Teaching a child on the spectrum to cook is not about raising a child, it is about raising an adult!
Are you struggling with a fussy eater who also happens to be on the spectrum?
It is dinner time and your child is having a total meltdown. This has become the norm now, it makes your heart pound faster and your stress level go higher. Everything it appears can trigger your child. The air-conditioned is too noisy, the smell of food is too strong, the foods that touch each other, now that can be a deal-breaker! Children on the spectrum are more likely to be highly selective eaters!
So there you are having to anticipate and avoid the next meltdown to make your life easier. The point is you can see this is self-limiting, you worry that you are a prisoner as much as your child is. Can they grow out of it?
Why not involve your child in cooking activities? Many ASD children I see can learn some cooking skills. At this stage you may think that there is no way your child can learn to cook! No way they can touch this food and certainly no way they can handle smells. Yet cooking is a wonderful way to provide some exposure to new foods, it also enables all children to learn skills and knowledge they will need to become independent.
Learning to cook is healthy
There I have said it. Research shows that for all the nutrition we are obsessing about, it’s cooking that we need to be healthy. Children on the spectrum will grow up and hopefully become independent so they need to learn to cook. Cooking provides low-pressure fun sensory experiences that prime your child to eat new foods eventually.
Beyond giving your child the sensory exposures and experiences they need to feel comfortable eating new foods, cooking builds confidence and independence.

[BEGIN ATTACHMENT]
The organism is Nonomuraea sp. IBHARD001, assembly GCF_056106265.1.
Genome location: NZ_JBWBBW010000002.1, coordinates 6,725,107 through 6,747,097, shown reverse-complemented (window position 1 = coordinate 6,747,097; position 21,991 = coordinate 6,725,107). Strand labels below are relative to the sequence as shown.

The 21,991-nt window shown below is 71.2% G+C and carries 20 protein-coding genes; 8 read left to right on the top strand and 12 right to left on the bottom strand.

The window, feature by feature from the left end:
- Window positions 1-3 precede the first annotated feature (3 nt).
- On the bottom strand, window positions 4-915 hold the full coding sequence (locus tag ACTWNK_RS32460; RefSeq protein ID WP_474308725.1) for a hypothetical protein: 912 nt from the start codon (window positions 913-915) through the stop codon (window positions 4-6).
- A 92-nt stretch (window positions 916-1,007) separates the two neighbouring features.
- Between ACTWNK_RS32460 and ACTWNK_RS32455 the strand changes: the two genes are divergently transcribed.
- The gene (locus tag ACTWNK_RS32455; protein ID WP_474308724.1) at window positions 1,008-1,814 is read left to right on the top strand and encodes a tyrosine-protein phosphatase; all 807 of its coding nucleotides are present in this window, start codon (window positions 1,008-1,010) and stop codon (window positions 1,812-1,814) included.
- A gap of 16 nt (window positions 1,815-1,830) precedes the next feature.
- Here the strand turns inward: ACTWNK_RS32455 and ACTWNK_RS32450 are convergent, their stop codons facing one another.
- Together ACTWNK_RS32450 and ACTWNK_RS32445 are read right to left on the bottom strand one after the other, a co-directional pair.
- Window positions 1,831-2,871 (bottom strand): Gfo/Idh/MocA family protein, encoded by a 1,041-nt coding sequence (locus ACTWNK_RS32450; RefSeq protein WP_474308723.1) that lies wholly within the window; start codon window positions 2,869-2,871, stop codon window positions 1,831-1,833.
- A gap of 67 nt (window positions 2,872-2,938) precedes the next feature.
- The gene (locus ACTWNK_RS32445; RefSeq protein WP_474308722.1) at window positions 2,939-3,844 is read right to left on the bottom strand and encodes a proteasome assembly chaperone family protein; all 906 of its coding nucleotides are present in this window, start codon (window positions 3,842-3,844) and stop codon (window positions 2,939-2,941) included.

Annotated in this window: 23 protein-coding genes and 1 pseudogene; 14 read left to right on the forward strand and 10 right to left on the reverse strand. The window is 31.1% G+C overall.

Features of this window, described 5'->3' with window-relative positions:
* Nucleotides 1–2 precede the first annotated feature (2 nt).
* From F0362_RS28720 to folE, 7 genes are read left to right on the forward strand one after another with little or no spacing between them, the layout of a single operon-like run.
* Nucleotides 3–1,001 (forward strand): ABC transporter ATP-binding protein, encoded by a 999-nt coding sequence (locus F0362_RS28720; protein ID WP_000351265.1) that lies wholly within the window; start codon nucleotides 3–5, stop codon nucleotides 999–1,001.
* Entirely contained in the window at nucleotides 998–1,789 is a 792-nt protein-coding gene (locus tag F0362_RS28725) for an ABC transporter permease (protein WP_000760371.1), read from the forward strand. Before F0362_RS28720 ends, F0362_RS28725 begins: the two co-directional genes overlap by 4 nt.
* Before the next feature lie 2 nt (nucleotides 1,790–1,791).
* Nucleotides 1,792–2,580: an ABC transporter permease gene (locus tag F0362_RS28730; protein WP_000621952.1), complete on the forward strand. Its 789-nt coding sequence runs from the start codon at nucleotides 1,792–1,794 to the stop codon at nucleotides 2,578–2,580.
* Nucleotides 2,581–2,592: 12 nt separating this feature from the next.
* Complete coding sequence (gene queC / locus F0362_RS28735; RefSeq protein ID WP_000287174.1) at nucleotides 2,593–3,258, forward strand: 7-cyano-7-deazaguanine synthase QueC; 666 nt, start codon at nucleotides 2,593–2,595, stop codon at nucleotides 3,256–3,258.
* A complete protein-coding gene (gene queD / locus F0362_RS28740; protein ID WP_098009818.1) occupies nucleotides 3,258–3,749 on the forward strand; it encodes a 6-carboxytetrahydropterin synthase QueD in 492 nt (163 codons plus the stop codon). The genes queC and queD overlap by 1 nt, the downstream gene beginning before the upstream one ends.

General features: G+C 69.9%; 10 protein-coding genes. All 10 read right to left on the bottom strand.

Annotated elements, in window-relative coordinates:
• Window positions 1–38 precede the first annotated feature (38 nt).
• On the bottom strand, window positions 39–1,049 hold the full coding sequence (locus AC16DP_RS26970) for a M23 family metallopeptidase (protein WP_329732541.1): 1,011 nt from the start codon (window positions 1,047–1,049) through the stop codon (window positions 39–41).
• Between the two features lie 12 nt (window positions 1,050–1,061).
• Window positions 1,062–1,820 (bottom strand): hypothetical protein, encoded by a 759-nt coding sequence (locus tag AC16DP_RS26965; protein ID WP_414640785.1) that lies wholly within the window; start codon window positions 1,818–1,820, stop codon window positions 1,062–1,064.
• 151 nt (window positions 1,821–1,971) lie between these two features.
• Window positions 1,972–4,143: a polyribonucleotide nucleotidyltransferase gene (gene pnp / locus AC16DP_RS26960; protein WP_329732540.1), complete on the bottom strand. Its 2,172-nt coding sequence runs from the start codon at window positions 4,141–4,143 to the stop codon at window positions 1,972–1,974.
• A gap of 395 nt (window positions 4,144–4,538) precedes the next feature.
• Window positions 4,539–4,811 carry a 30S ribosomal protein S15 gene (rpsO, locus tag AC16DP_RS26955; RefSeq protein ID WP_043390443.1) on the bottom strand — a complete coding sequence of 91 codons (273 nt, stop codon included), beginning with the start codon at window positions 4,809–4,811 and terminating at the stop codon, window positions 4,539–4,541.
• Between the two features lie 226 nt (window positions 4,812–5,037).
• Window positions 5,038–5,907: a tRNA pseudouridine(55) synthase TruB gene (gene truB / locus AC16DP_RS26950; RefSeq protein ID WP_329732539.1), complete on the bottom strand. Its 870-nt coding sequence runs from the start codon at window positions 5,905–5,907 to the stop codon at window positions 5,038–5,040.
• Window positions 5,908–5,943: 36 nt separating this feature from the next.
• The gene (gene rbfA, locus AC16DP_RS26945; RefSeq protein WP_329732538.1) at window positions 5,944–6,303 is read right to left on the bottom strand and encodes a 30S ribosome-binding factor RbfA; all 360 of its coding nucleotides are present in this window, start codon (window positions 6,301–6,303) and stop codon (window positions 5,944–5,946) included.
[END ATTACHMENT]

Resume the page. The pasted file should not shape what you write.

Meet your child where they are
You know your child best so think about the environment you will operate in. It not only needs to be secure, but also match your child’s sensory specificities (think tactile, auditory and visual and go easy) as well as motor skills abilities (assist those with low muscle tone). Remember to model for those children who need numerous demonstrations. You can open windows if smells are a problem. You may reduce noise or dim lights if necessary. You could also use music you find is conducive to the activity.
Ensure your child learns to ask for help
Before the activity starts make it clear that at any time a grown up is here to help. Repeat and reassure every time you can see your child is getting anxious. Have them take a break if needed.
From simple sensory experience for younger children to full on cooking for older children
Provide some tactile experiences
- Mixing rice with spices, or washing vegetables in a sink of water,
- Breaking eggs and mixing them.
- Mixing and shaping dough.
Provide some creative cooking experience
- Mixing foods with herbs, spices, fats, or else.
- Explore taste, flavour and texture to create foods that children enjoy.
Provide an opportunity to learn skills
- Teach about ingredients (refrigerator, pantry, shop, market, garden)
- Measure quantities and temperature
- Teach the older children how to cut and peel vegetables (kiddie kutters or Foost, knives and peelers are best).
- Show what happens when food cook.
- Teach about safety.
- Slowly give children some level of responsibilities and input (e.g presentation, seasoning, timing etc).
- If your child is tired and cranky or starving, then it is not the ideal time to get cooking. Start earlier.
If your child is on the spectrum then it is very likely they are undergoing many hours of therapy during the week. All of these will help your child acquire important skills for life. Likewise, teaching an autistic child some cooking skills will allow them more independence from you eventually. Cooking increases familiarity and confidence with food. You may have to make initial adjustments to get started but it will pay off. Enjoy!
Teaching a child on the spectrum to cook is not about raising a child, it is about raising an adult.
#autism #fussyeating #extremefussyeating #kidsonthespectrum #adhd